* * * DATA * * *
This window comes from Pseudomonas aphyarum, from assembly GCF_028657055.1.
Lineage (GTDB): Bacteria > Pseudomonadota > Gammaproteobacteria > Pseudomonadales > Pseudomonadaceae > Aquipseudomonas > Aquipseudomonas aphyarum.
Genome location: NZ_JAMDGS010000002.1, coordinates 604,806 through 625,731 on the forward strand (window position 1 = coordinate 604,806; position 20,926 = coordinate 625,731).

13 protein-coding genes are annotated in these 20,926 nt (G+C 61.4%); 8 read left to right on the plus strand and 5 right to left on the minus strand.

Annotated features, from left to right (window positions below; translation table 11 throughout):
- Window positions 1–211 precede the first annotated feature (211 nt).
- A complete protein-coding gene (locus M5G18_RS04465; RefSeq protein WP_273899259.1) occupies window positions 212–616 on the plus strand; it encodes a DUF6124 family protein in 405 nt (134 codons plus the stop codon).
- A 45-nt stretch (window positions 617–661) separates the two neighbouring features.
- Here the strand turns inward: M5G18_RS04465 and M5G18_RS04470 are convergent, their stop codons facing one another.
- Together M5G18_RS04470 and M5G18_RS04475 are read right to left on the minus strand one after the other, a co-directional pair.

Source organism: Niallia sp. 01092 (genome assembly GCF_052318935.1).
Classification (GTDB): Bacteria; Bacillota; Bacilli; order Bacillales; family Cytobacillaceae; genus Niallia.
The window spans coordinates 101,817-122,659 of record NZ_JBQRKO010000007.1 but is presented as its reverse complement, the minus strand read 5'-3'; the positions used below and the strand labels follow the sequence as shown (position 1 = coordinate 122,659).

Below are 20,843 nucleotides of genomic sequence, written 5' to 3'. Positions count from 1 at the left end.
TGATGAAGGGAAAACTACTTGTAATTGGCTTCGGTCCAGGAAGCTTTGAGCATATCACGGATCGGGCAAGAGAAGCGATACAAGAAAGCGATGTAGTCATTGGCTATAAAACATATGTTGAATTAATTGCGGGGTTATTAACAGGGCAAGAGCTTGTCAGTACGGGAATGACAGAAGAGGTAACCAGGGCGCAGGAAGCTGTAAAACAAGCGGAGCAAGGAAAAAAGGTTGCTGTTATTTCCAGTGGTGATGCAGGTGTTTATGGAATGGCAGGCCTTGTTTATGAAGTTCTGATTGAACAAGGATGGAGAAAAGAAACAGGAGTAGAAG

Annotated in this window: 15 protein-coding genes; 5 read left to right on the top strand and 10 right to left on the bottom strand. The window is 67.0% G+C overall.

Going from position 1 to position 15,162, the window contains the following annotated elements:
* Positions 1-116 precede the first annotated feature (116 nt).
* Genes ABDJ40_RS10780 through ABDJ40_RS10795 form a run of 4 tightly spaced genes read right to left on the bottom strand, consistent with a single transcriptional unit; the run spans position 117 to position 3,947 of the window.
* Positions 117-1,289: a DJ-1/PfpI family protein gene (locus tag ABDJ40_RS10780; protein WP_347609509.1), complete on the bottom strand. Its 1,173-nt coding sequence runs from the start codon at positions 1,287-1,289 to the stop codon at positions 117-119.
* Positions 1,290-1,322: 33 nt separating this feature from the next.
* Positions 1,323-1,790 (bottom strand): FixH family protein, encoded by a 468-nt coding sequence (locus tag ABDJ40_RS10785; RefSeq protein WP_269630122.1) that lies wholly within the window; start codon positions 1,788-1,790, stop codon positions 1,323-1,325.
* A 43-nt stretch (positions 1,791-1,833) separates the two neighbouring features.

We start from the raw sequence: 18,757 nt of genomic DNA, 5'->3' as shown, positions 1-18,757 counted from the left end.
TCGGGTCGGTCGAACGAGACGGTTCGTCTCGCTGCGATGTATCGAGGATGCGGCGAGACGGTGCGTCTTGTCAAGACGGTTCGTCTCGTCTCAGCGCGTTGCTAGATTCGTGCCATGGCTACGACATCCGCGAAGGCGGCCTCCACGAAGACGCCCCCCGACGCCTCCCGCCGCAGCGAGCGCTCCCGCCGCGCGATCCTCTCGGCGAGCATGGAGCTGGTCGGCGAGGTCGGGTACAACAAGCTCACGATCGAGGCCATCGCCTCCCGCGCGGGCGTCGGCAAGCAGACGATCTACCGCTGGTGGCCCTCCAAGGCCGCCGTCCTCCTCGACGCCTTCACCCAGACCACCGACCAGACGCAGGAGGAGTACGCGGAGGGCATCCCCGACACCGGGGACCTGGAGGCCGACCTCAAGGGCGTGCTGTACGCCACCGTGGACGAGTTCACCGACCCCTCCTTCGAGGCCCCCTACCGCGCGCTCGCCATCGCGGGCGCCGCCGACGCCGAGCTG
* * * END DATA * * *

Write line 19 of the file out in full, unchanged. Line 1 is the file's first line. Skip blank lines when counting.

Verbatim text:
* Genes ABDJ40_RS10780 through ABDJ40_RS10795 form a run of 4 tightly spaced genes read right to left on the bottom strand, consistent with a single transcriptional unit; the run spans position 117 to position 3,947 of the window.